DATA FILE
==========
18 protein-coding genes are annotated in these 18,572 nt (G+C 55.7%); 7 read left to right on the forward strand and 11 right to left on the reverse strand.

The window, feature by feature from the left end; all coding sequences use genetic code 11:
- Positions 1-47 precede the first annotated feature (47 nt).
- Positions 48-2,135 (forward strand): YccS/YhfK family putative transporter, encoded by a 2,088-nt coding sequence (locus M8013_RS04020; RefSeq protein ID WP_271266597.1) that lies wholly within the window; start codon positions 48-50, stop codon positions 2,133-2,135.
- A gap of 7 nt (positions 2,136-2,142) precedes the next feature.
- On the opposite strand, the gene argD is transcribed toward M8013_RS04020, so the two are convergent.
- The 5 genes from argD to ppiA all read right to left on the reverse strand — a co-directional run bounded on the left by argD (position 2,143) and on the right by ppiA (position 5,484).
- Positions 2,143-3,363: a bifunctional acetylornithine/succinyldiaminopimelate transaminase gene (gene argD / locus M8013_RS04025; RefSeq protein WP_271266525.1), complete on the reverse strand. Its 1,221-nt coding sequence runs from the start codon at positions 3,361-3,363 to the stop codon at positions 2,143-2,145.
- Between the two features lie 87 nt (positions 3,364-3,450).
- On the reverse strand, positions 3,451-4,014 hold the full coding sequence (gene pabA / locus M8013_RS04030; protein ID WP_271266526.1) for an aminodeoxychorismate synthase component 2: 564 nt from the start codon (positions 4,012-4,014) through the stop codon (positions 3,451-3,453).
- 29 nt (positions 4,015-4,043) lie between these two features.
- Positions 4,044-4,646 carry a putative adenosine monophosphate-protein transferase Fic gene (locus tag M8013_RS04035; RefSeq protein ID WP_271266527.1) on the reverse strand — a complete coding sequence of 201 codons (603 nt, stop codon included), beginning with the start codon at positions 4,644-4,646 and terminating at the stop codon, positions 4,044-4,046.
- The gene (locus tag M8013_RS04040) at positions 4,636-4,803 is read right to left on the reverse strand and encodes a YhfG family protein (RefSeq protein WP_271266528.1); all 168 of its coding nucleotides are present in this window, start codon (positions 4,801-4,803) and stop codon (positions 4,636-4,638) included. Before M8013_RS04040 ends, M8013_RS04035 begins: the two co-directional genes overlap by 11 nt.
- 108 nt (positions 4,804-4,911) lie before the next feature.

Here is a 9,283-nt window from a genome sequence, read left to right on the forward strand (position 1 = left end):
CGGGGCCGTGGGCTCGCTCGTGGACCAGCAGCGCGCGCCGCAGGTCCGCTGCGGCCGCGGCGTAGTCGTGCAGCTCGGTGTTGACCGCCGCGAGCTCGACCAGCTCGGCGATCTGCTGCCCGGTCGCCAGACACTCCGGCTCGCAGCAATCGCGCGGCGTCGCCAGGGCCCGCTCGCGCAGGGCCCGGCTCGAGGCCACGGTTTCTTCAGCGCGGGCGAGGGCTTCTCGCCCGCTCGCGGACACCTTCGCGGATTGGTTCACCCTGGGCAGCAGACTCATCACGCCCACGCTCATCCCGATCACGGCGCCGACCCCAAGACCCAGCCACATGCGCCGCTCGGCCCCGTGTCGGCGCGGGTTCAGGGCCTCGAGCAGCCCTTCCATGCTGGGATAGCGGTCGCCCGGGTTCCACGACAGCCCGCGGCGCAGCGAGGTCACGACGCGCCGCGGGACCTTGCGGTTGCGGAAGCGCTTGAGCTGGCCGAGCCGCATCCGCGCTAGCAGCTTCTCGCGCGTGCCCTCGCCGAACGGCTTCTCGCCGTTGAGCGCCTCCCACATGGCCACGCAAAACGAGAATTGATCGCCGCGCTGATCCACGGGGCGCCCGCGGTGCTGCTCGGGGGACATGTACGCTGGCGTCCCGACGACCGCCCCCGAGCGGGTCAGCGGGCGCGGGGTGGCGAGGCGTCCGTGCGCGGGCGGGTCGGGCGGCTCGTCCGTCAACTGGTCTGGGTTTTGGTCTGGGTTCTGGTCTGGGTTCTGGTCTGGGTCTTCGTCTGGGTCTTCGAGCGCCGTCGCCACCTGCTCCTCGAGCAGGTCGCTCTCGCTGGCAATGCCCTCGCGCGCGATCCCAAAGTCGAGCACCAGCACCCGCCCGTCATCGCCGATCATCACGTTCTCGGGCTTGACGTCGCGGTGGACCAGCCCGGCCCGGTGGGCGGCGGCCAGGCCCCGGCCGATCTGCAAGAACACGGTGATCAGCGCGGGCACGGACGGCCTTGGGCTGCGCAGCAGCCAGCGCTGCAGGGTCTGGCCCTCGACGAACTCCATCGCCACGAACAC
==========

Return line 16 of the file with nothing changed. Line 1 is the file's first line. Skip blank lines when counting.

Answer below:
CGGGGCCGTGGGCTCGCTCGTGGACCAGCAGCGCGCGCCGCAGGTCCGCTGCGGCCGCGGCGTAGTCGTGCAGCTCGGTGTTGACCGCCGCGAGCTCGACCAGCTCGGCGATCTGCTGCCCGGTCGCCAGACACTCCGGCTCGCAGCAATCGCGCGGCGTCGCCAGGGCCCGCTCGCGCAGGGCCCGGCTCGAGGCCACGGTTTCTTCAGCGCGGGCGAGGGCTTCTCGCCCGCTCGCGGACACCTTCGCGGATTGGTTCACCCTGGGCAGCAGACTCATCACGCCCACGCTCATCCCGATCACGGCGCCGACCCCAAGACCCAGCCACATGCGCCGCTCGGCCCCGTGTCGGCGCGGGTTCAGGGCCTCGAGCAGCCCTTCCATGCTGGGATAGCGGTCGCCCGGGTTCCACGACAGCCCGCGGCGCAGCGAGGTCACGACGCGCCGCGGGACCTTGCGGTTGCGGAAGCGCTTGAGCTGGCCGAGCCGCATCCGCGCTAGCAGCTTCTCGCGCGTGCCCTCGCCGAACGGCTTCTCGCCGTTGAGCGCCTCCCACATGGCCACGCAAAACGAGAATTGATCGCCGCGCTGATCCACGGGGCGCCCGCGGTGCTGCTCGGGGGACATGTACGCTGGCGTCCCGACGACCGCCCCCGAGCGGGTCAGCGGGCGCGGGGTGGCGAGGCGTCCGTGCGCGGGCGGGTCGGGCGGCTCGTCCGTCAACTGGTCTGGGTTTTGGTCTGGGTTCTGGTCTGGGTTCTGGTCTGGGTCTTCGTCTGGGTCTTCGAGCGCCGTCGCCACCTGCTCCTCGAGCAGGTCGCTCTCGCTGGCAATGCCCTCGCGCGCGATCCCAAAGTCGAGCACCAGCACCCGCCCGTCATCGCCGATCATCACGTTCTCGGGCTTGACGTCGCGGTGGACCAGCCCGGCCCGGTGGGCGGCGGCCAGGCCCCGGCCGATCTGCAAGAACACGGTGATCAGCGCGGGCACGGACGGCCTTGGGCTGCGCAGCAGCCAGCGCTGCAGGGTCTGGCCCTCGACGAACTCCATCGCCACGAACAC